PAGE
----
Nuclear fusion: the big picture

As an engineer and a physicist, I have to deal most of the time with the details of fusion: how to optimize a particular component of one of the heating systems, how to understand the distribution function of fast ions during some MHD event. Busy with the intricacies of the day-to-day work, I often forget the long term purpose of nuclear fusion: to produce energy for the grid in an effective and rentable way.

A short reminder of the big picture is thus sometimes welcome. I will summarize in this post some guidelines, the reader interested in the topic should refer to the presentations and articles of David Maisonnier from the European Commission or Harmut Zohm from The Max Planck Institute for Plasma Physics who have put a lof of effort in “vulgarizing” fusion research: Power Plant Conceptual Studies in Europe, Overview of Reactor Studies, on the minimum size of DEMO.

The purpose of fusion research is to develop a Fusion Power Plant (FPP).

I will not tackle here the subject of the reason why we need fusion as a source of energy: it si a very controversial issue where emotional and political inclinations play an important role. If you are interested in the subject and want to  make your opinion, please visit the site of the International Energy Agency, where the World Energy Outlook 2008 is free for downloading. A very good basic physics approach is also given by David JC MacKay. If I have time later, I will try to enter this debate more in detail but, for the moment, I consider the three basic assumptions for nuclear fusion. You can agree with them or not, but this is the start of the studies on Fusion Power Plants:

  • Fusion is a relatively clean source of energy
  • Fusion is a safe source of energy
  • Fusion fuels are available for everybody (energy independence)

The EU Fusion Programme is reactor oriented, one of its purposes is to clarify the nature of a FPP (Fusion Power Plant), to identify the technological and conceptual gaps between our present knowledge on fusion and what is required for a FPP and to establish a plant to bridge these gaps.

The European Power Plant Conceptual Study (PPCS), finished in April 2005, identified 5 types of power plants, all based on tokamaks in steady-state mode, ranging from limited to advanced extrapolations in physics and technology.

A typical Fusion Power Plant has to meet the following main requirements:

  • concerning safety and environmental aspects, there shall be no need for emergency evacuation, no active system for safe shutdown and no structure melting down following an accident, minimum wastes to repository . This requirement is the main difference with a fission reactor: an accident of a fusion reactor does not have to impact the  population. The last specification on wastes is, I must admit, vague and it is a weakness of fusion power plants working with Tritium: materials are activated by fast neutrons. But the amount of radioactive wastes will depend on the architecture of the power plant and of the nature of materials used. The purpose is to reduce it as much as possible.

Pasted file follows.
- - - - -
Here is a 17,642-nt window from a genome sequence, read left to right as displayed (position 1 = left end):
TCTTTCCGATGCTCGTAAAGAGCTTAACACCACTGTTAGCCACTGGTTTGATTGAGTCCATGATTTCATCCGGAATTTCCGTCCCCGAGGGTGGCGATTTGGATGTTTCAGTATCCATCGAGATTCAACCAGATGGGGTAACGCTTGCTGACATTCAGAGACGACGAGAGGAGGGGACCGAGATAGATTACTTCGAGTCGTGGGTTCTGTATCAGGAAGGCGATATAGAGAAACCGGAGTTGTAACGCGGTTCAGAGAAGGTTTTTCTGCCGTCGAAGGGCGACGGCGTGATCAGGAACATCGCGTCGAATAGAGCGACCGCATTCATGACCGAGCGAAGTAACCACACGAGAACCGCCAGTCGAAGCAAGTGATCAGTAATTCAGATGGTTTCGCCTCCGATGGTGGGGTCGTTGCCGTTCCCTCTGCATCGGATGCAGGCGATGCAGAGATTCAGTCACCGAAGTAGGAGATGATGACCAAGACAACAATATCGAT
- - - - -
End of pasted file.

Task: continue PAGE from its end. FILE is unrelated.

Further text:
• The operation of the plant shall make it possible to produce 1GWe as base load with an availability of 75% to 80%, and a few unplanned shutdowns per year.
  • Economically, a fusion power plant shall be more expansive than other “acceptable” energy sources.
  • Last point, the solution should be accepted by the public.

The standard solutions are based on the ITER design with some minor extrapolations IPB98y2 scaling law (this scale “predicts” the confinement of energy in function of the machine parameters).  More advanced solutions  bet on improvements in performance: better confinement, strong shaping for a better current profile control and minimization of divertor loads.

The technology is based on the same coolant for the different of the tokamaks (either water, heliium of even LiPb):  on the divertor with fluxes between 5 and 15MW/m2 (depending on the solution adopted), and on the first wall: 0.5MW/m2 on average 1MW/m2 peak.

The blanket structural material is EUROFER, a low activation ferritic-martensitic steel (550deg max. temperature), with a lifetime of 150dpa (displacement par atom). For an average nuclear load of 2MWa/m2, it corresponds to 5 full-power years.

The vacuum vessel is in stainless steel AISI 316LN, water-cooled and must be re-weldable to allow major repair operation.

The last critical technology concerns the magnets: they are assumed to be like those on ITER: low temperature superconductors Ni3Sn or NiTi cooled with liquid helium. The lifetime is set by the irradiation limit of epoxy insulation.

These are all the basic assumptions used to model Fusion Power Plants: it does not that they define the future design. These models are developed as guidelines, to get order of magnitudes of achievable efficiencies with the present knowledge. In other words, they make it possible a parametric studies of fusion power plants: playing with these models show the weight of the different parameters and help the designer choose the most sensitive.

To give an idea of the results, the most conservative design gives an efficiency of 30%, the most advanced 60%. The problem with the low efficiency of conservative design is the amount of power used for active Helium cooling and for additional heating.

I stop here for today, this should give a small overview of the first steps needed to build not an experimental reactor but a real fusion power plant and how difficulties and technology gaps are evaluated.


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